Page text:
Brink(brk), n. [Dan. brink edge, verge; akin to Sw. brink declivity, hill, Icel. brekka; cf. LG. brink a grassy hill, W. bryn hill, bryncyn hillock.] The edge, margin, or border of a steep place, as of a precipice; a bank or edge, as of a river or pit; a verge; a border; as, the brink of a chasm. Also Fig. "The brink of vice." Bp. Porteus. "The brink of ruin." Burke.
The plashy brink of weedy lake.Bryant.
brinks"man*shipn. [brink + -manship. (1956).] the policy or practise of pushing a dangerous situation to the brink of disaster (to the limits of safety), in order to achieve the most advantageous outcome; -- used especially of diplomatic maneuvers in crisis situations, and originally applied to the policies of John Foster Dulles under President Eisenhower.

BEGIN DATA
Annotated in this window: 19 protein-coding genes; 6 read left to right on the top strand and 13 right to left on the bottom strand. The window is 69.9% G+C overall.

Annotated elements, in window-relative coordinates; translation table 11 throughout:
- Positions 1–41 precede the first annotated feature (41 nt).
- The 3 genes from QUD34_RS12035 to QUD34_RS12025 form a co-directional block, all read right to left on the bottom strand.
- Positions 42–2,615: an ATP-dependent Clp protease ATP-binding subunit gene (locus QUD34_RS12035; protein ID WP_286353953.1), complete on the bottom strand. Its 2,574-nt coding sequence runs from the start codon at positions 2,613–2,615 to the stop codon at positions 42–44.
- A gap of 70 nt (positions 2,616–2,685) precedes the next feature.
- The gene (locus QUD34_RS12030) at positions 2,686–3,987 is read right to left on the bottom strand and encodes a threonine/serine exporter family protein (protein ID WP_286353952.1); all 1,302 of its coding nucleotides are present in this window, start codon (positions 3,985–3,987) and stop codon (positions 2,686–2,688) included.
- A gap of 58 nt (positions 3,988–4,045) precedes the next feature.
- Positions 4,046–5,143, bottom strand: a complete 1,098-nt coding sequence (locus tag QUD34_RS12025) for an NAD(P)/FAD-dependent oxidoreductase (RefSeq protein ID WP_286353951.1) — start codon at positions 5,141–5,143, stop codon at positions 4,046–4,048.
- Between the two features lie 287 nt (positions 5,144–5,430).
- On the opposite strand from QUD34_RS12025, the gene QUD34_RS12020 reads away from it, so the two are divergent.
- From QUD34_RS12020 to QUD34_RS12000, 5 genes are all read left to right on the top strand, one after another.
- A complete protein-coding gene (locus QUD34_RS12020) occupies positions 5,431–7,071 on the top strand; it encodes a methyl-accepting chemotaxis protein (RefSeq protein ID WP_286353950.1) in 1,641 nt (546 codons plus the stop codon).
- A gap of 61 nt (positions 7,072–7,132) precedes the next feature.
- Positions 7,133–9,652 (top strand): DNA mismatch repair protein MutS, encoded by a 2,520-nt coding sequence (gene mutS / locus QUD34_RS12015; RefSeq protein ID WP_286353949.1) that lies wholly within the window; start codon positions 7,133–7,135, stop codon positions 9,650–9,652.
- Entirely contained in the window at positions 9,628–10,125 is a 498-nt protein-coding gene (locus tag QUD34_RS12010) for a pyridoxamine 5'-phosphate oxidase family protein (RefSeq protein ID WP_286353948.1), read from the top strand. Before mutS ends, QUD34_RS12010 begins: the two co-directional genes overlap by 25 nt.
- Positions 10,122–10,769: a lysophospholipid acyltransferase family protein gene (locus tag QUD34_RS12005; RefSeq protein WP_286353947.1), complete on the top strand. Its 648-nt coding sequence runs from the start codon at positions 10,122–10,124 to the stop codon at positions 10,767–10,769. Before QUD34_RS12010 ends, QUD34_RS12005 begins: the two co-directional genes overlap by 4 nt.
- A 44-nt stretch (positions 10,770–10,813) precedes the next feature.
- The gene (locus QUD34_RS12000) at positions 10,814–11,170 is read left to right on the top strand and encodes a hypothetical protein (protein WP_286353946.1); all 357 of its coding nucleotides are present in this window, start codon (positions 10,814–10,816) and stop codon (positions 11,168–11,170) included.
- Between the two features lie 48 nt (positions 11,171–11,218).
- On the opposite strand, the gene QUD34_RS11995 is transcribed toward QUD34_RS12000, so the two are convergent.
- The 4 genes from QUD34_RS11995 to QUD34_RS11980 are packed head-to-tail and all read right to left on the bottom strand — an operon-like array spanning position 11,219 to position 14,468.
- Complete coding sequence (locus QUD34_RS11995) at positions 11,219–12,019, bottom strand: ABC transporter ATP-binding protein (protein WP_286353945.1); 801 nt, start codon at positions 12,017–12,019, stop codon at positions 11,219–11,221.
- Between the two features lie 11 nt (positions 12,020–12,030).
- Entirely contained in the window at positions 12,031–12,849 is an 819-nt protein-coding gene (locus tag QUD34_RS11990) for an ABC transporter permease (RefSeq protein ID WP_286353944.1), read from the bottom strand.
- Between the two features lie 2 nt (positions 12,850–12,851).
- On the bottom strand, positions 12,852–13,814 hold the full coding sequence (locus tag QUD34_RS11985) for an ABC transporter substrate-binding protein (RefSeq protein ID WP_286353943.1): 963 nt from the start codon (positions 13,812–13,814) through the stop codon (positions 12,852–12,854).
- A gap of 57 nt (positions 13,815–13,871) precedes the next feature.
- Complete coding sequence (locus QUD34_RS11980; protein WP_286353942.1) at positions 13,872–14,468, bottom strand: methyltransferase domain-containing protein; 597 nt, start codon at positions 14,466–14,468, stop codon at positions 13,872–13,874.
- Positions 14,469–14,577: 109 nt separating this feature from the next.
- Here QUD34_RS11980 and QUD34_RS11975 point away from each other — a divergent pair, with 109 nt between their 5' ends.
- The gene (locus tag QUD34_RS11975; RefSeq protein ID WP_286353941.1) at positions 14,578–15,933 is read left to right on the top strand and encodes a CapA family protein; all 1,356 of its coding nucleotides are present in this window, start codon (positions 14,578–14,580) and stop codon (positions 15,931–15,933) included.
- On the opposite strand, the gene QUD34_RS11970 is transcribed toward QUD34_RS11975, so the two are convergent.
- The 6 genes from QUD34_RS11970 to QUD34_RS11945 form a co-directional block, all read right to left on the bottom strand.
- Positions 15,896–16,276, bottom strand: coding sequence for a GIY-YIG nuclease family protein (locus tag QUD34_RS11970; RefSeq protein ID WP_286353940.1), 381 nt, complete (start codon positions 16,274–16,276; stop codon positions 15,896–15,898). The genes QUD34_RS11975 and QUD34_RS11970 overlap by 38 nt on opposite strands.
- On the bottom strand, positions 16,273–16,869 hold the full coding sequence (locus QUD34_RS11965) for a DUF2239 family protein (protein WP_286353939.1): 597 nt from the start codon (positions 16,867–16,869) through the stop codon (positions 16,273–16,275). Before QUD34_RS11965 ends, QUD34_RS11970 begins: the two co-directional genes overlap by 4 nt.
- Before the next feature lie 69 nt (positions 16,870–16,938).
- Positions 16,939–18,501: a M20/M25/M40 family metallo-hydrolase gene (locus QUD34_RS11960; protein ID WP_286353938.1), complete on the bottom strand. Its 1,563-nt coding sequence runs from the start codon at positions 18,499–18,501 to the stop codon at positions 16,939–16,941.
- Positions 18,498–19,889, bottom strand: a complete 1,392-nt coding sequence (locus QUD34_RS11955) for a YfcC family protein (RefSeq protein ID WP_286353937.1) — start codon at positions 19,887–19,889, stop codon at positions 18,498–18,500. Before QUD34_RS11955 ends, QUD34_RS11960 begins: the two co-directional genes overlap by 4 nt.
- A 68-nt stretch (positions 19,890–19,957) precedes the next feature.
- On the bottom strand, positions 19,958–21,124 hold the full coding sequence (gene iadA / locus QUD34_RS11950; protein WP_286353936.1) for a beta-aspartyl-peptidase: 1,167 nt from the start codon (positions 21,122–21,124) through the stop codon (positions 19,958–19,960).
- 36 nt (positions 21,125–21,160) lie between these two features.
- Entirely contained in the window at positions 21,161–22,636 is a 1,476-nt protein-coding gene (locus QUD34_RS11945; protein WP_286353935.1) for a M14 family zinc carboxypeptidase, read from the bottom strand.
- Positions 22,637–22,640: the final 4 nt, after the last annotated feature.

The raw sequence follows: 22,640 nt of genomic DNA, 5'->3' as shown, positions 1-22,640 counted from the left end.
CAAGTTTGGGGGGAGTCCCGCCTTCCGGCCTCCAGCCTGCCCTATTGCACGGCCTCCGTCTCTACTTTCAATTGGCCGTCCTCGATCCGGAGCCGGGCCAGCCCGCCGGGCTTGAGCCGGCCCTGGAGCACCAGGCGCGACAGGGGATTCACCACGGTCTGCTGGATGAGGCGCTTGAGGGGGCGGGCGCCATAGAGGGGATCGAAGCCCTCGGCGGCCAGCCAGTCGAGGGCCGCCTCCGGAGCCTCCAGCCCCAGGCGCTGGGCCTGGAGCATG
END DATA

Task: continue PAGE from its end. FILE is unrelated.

[WordNet 1.5 +PJC]
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